Dynamic News Stories
May 17, 2006
But one thing that's always bothered me is that the bread-and-butter of my chosen field, journalism, is relentlessly unstructured. The primary product of journalists -- the news story -- is just a giant blob of text.
A news story cannot be broken down into easily defined, consistent pieces. It doesn't have facts in predictable places. (Yes, a computer can split text into sentences and words, but those carry little meaning as discrete bits.) Sets of stories, even when published in the same publication and written by the same reporter, are not consistent in any machine-readable fashion. I cannot easily tell a computer, "Give me the most important bits of information in this news story." (Not to mention some stories contain more fluff than solid information!)
Sure, news stories can have metadata -- headlines, publication dates, bylines, categorization -- but the essence of a news story, its text, isn't structured in itself.
This lack of structure certainly makes sense. A news story is intended to be "consumed" by humans, not computers. Indeed, one could argue that's what makes a good news story great: it's literature -- more art than science. Well-written prose is unpredictable, and predictable prose is boring. Why should art be machine-readable?
I've pondered this question, and I think it's possible to compromise. We can indeed introduce some structured value to news stories while retaining the "looseness" of arbitrary prose.
The following list of ideas introduces a level of automation/dynamism that solves a couple of problems and makes news stories more dynamic. Each idea is implemented via an XML tag, assuming a story is stored as XML. (I don't have any particular XML language in mind; I'm simply introducing these concepts and giving them generic XML tag names.)
When I worked at LJWorld.com and Lawrence.com, we had an interesting dilemma: we shared stories across both sites, but Lawrence.com (a local entertainment site with an audience of mostly college students) has quite a different tolerance for profanity than the more conservative LJWorld.com (the "traditional" local newspaper site). Lawrence.com writers aren't afraid to include naughty words in their stories, whereas LJWorld.com needs to remain a "family newspaper."
We would solve this dilemma by publishing two stories in the database: one with the profanity, one without. It got the job done, but it was redundant and inefficient.
So, the solution I'm proposing is simple: introduce a
which you'd wrap around all words that could be considered profane. Give it a
"level" attribute, in which you specify the severity of the word/phrase, and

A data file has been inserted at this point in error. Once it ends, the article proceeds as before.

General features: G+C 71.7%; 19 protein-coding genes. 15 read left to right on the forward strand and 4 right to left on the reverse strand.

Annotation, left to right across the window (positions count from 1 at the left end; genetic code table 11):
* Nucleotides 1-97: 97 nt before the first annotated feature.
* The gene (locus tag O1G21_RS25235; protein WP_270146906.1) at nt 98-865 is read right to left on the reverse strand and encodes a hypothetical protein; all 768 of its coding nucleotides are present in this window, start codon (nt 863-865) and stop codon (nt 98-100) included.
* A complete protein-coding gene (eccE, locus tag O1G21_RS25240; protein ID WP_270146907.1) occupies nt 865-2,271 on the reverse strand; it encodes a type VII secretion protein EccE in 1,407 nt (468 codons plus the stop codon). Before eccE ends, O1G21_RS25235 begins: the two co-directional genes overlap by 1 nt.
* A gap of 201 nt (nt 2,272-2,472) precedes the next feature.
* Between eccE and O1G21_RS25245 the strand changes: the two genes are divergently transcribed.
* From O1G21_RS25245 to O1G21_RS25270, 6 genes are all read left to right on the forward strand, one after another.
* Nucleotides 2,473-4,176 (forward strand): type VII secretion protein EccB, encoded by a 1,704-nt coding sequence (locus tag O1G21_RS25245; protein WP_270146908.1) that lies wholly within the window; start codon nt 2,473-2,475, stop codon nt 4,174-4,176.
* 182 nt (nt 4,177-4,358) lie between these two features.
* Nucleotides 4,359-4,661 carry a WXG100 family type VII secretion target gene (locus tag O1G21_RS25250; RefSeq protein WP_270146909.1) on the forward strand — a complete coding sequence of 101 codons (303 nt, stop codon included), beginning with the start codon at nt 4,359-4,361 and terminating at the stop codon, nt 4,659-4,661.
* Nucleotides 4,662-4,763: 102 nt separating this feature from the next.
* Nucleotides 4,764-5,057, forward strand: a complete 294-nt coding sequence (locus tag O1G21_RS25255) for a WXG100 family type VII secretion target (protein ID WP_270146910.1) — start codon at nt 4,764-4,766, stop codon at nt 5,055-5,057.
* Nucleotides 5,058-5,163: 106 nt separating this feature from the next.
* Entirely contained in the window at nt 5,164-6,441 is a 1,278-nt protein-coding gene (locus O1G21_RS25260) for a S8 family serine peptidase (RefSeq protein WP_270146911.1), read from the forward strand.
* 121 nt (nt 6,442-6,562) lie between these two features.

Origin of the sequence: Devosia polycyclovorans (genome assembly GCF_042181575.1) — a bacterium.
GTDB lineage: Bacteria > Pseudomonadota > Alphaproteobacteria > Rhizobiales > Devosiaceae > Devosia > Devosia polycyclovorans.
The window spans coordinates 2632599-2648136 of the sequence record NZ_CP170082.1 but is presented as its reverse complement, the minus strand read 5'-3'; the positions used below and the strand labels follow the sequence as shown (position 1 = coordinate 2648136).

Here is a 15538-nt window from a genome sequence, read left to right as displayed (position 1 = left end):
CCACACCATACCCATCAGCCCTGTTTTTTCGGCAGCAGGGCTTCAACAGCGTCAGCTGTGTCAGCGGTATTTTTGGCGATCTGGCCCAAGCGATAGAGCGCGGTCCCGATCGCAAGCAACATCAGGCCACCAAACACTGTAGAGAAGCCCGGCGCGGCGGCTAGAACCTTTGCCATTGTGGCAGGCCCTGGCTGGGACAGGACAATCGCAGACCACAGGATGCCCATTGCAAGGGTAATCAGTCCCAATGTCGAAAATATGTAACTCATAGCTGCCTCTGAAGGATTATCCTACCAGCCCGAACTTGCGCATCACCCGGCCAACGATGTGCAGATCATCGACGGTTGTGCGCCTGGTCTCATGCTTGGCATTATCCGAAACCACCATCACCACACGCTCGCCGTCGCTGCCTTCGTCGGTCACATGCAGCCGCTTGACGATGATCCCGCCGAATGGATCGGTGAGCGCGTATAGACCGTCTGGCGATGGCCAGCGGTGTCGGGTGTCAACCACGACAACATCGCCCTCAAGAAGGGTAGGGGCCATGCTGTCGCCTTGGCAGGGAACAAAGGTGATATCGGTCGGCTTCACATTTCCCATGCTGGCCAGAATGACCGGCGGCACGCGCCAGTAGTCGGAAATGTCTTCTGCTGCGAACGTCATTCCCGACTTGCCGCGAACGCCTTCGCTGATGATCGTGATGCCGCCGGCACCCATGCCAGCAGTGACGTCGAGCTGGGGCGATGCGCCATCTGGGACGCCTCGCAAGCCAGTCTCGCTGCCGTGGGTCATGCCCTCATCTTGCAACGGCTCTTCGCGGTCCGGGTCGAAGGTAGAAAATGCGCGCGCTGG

tweak your news site's content-management system to either dash-out the word, or proudly
This could scale to the individual-user level, too. Let each site reader specify in a site profile whether he or she would prefer profanity to be blocked.
News stories that deal with current events (and that's most of them!) often use date-specific words such as "today," along with weekday names that assume the reader can determine whether the writer is referring to the past or the future. For example, the word "Wednesday" in the sentence "President Bush will be in Chicago Wednesday" refers to the next Wednesday after the date of publication.
This sort of practice was OK in print newspapers, because people generally read newspapers the day they're published. But on the Web, articles live for longer than a day, and it's almost certain an article will still be read days after its publication, via search-engine traffic or archive browsing. So, frankly, vague words such as "today" and "Friday" don't cut it anymore.
The solution? A
<date> tag that journalists could wrap around vague date
words. Using that, publishing systems could output appropriate date text, depending
day the article was being read -- perhaps even taking into account the reader's time
Note: Credit for this idea goes to Nathan Ashby-Kuhlman.
Speaking of time zones, news organizations should help readers in other time zones by clarifying time differences.
A Des Moines Register article may state that the mayor is planning a 2 p.m. press conference, but the reporter likely won't go out of her way to explain that it's 2 p.m. Central Time; the time zone is obvious to Des Moines readers. But website visitors from other parts of the world have to stop and think: "What time zone is Des Moines in? And how many hours away is that? What does 2 p.m. Des Moines time mean for me?" It's not optimized for global use.